Celebrity Berkeley falcon Annie’s new mate Lou has shown another gesture of unusually attentive fatherhood, bringing the hatchlings food, even though they’re still not hatched and can’t eat it yet.

When we last checked in the love lives of the famed peregrine falcons atop the Berkeley Campanile (who are famed because of the live 24/7 webcam recording their nest) there were two eggs in their annual springtime hatch, with a third believed to be on the way. But hey-o! As seen below, there are now four eggs in the nest, and according to the Cal Falcons raptor experts who maintain the webcam, the “Estimated hatch day is April 11th.”

The new father in the roost is named Lou, and he’s a fairly recent addition to longtime Berkeley Falcon Annie’s rotating cast of mates. (Her five-year mate Grinnell was found dead in March 2022, Annie quickly rebounded with a new mate Alden, but he hasn’t been seen since November.) Now we see Lou has taken up the fatherly task of trying to feed the li’l hatchlings, not realizing that they can’t eat the food because they haven't hatched yet, and he may be unclear on how all of this works.

We should cut Lou some slack, as it is believed this is the first time he’s a father. (Whereas it’s Annie’s seventh season as a mother.) But as the video below shows, he’s a rather attentive father, offering to do extra incubating so Annie can have more “her” time.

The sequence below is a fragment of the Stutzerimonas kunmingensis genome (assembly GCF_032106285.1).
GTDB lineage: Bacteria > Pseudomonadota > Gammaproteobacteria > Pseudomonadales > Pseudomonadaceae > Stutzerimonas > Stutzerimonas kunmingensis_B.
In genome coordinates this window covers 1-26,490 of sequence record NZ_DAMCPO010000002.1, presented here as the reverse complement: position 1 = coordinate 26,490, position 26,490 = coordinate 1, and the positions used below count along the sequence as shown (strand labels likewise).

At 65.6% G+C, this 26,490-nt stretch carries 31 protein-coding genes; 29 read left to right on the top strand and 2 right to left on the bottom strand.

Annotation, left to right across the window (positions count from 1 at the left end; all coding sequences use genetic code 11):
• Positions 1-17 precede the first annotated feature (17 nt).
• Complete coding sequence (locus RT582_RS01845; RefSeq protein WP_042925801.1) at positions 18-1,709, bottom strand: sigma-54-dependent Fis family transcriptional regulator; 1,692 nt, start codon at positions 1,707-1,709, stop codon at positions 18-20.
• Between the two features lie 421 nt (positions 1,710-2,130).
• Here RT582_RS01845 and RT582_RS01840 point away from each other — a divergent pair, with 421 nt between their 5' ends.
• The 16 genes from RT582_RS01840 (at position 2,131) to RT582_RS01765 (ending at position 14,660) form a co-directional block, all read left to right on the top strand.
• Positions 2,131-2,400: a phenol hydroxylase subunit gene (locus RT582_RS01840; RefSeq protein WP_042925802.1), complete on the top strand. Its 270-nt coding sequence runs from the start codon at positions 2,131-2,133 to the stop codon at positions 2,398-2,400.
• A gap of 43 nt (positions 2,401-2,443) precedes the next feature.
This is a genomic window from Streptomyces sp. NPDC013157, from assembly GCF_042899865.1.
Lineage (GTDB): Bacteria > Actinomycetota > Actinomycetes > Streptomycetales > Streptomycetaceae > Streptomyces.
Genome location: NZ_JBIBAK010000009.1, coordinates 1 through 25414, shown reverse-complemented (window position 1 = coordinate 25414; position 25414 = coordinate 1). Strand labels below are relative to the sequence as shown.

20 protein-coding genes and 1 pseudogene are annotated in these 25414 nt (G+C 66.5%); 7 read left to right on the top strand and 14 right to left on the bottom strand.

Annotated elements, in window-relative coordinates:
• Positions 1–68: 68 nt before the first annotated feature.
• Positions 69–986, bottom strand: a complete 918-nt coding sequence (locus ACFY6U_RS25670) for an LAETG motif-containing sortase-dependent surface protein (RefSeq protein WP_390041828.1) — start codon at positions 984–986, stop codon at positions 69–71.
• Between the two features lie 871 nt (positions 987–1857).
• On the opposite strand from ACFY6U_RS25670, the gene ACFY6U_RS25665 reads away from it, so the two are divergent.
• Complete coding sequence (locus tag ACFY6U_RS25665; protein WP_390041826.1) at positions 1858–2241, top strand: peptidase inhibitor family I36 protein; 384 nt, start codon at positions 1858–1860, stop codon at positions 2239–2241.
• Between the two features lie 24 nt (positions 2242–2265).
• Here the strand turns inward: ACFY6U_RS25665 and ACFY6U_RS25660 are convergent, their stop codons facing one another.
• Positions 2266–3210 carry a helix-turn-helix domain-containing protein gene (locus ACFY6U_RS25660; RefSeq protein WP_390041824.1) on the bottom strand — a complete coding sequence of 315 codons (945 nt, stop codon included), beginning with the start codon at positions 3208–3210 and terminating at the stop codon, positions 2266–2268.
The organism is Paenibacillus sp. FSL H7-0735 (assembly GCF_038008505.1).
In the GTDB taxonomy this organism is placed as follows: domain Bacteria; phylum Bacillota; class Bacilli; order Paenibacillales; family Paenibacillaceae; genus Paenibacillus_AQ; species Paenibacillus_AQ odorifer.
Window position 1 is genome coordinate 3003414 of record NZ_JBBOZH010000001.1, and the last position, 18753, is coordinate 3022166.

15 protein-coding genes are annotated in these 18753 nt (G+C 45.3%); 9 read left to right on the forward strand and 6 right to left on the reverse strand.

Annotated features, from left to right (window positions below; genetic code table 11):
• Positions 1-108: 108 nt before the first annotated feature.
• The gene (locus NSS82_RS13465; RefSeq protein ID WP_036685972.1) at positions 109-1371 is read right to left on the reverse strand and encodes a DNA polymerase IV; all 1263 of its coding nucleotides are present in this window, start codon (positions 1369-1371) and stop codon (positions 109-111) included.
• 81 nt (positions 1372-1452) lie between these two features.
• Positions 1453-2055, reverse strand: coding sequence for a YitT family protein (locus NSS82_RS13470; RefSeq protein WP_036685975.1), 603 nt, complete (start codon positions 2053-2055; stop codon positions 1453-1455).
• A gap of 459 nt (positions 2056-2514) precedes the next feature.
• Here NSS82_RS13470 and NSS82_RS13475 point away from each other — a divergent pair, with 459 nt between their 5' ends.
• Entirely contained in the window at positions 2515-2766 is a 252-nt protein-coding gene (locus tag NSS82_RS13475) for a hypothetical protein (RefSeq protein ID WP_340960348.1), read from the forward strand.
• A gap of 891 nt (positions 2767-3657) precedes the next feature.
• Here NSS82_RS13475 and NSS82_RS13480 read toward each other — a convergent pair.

There's been additional falcon drama at the campanile, as a separate unattached female tried to raid the nest last week, and a passerby photographer caught the melee in a multiple-image Instagram post. “To my eye it looks like another adult unbanded female,” the photographer posted. “Annie wasn’t having it and was on it immediately. I hear all sorts of racket and alarm calls as the two faced off right outside the west balcony.”

“It appears in one of the photos that Annie actually gets her talon on the other falcon’s tail feathers,” the post continues. “After the interaction near the west balcony they took to the sky and flew NW calling as they flew. Lou came out too and joined in the fray flying under the visitor. They chased the visitor away.”

Like sands through the hourglass, so are the days of trying to hatch and raise a cauldron of baby peregrine falcons. Again, these chicks are expected to start hatching April 11, and if things go as last year, they'll be flying by late June.

Related: Annie, Berkeley's Celebrity Falcon, Has Yet Another New Mate, as Bird Soap Opera Continues [SFist]

Image; @CalFalconCam via Twitter